Clarissa Draper said...

As I see it, there can only really be a few scenarios:

(a) it was a suicide and someone came--perhaps not liking that the victim took her life in that way or perhaps to frame the husband or perhaps an officer moved things because he was incompetent--placed the items in an odd way afterwards.

(b) it was murder and someone did a horrible job at making it look like a suicide

(c) it was murder and to confuse law enforcement, placed things in unexplainable ways. Because really, the way things are placed are horribly unexplainable.

Jeanette Levellie said...

You are a regular Hercule Poirot, or Ellery Queen. Great job! said...

Your comment, "This 'open-and-shut suicide' case appears to be anything but that," is the most telling comment.

Nothing in this case really screams murder to me. However, Mr. January's account is different from what the police reported and photographed. Now, Mr. January's account does not scream murder either, but both are different.

Something happened, postmortem, to change the crime scene. It might have been police. It might have the person finding the body instinctively grabbing the first phone in sight. It needs to be explained, however,.

Certainly, this needed greater investigation.

Breakthrough Investigations said...

Did they check the phone records to see the last calls made or received?

Ken Cote said...

I am concerned who the officers at the scene were. Was there any contact in the past between the victim or her husband by the officers? I would be looking at the police involved in the investigation a little closer. Something doesn’t smell right here. I can understand a mistake but a blood covered phone is something you wouldn’t forget to mention.

Ken Cote Investigations

Tara said...

Interesting, indeed.

If both legs were propped, it could account for the gun being under a leg (if the leg fell). But would someone really be sitting so casually (legs propped) if they're debating/carrying out suicide?

Matthew MacNish said...

I'm no investigator, but there are several fishy things here.

Bob G. said...

The more you try and figure ONE thing out on this case, five MORE inconsistencies surface...

Way too hinky, and too many items of note summarily passed over.

Keep digging.

Stay safe.

Bounty Hunter said...

I posted my suspicions before. Hopefully the investigators assigned to the case wuld do a simple DNA analysis of the cigareets butts to determine who smoked them. Also, a latent check could pull up who handled the phone and check to see the records. Since I can only assume there was no forced entry, it seems she had company and involved an assailant. I mentioned that an angle of projectory could not be possible and for the gun to end up under her leg after firing the weapon. It appears staged after the weapon was discharged.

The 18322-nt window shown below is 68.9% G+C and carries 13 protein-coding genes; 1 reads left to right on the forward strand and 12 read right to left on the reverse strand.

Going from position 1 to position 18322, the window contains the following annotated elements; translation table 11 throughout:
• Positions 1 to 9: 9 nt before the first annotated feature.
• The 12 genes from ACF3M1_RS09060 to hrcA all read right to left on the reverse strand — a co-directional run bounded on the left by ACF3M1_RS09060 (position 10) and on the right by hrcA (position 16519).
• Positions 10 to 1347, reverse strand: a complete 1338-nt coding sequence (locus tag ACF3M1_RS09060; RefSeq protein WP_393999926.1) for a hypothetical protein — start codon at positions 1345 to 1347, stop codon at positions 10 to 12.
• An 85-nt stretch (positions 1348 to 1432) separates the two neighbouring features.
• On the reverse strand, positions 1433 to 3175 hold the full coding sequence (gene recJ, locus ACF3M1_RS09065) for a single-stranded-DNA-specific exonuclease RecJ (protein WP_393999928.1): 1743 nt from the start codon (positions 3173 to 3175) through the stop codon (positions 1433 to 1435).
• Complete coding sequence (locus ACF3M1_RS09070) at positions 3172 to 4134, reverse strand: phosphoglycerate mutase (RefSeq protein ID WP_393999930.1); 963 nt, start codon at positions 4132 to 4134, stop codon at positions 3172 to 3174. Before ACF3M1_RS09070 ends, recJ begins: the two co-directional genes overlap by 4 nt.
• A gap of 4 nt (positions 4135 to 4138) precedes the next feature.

Scott Bernstein- Falcon Investigations

Anonymous said...

the question is: where was the phone at the time of the gunshot? The blood on the phone appears to be spattered and dry, not smeared, as with hand or fingerprints. So can it be assumed it was not touched or moved until much later?

Anonymous said...

to answer Breakthrough Investigations..according to the official land line records, the last answered call ended at 1:49 a.m. on the 29th. All subsequent incoming calls went to the voice mail service.

Lydia K said...

Again, VERY suspicious.

Anonymous said...

Curious, very curious. It sounds like some police officers just wanted to get rid of the "paper work" and not really "investigate." The situation with the phone is odd and would suggest to me that the whole scene was staged.

David Walker

Sorta Southern Single Mom said...

I'm going to have to go back and read your other posts... I'm intrigued!

BobKat said...

The phone obviously got blood on it from the bullet that exited the left side of her head. The gun being held by the killer was placed between her legs. For obvious reasons. The phone was picked up off the floor, and the blood on it was not touched as the killer had enough sense to know that would leave fingerprints.

The BIG question I have is, IS, why were the police so inept in pursuing this death? Why so quick to call it a suicide? Even if a suicide, why no proper procedure to secure the scene, photograph and collaborate statements made by the witnesses?

When use of marijuana is subject to SWAT teams securing the domicile of peaceful persons, why is the "death by gunshot" not treated equally, or honesty, with far more action?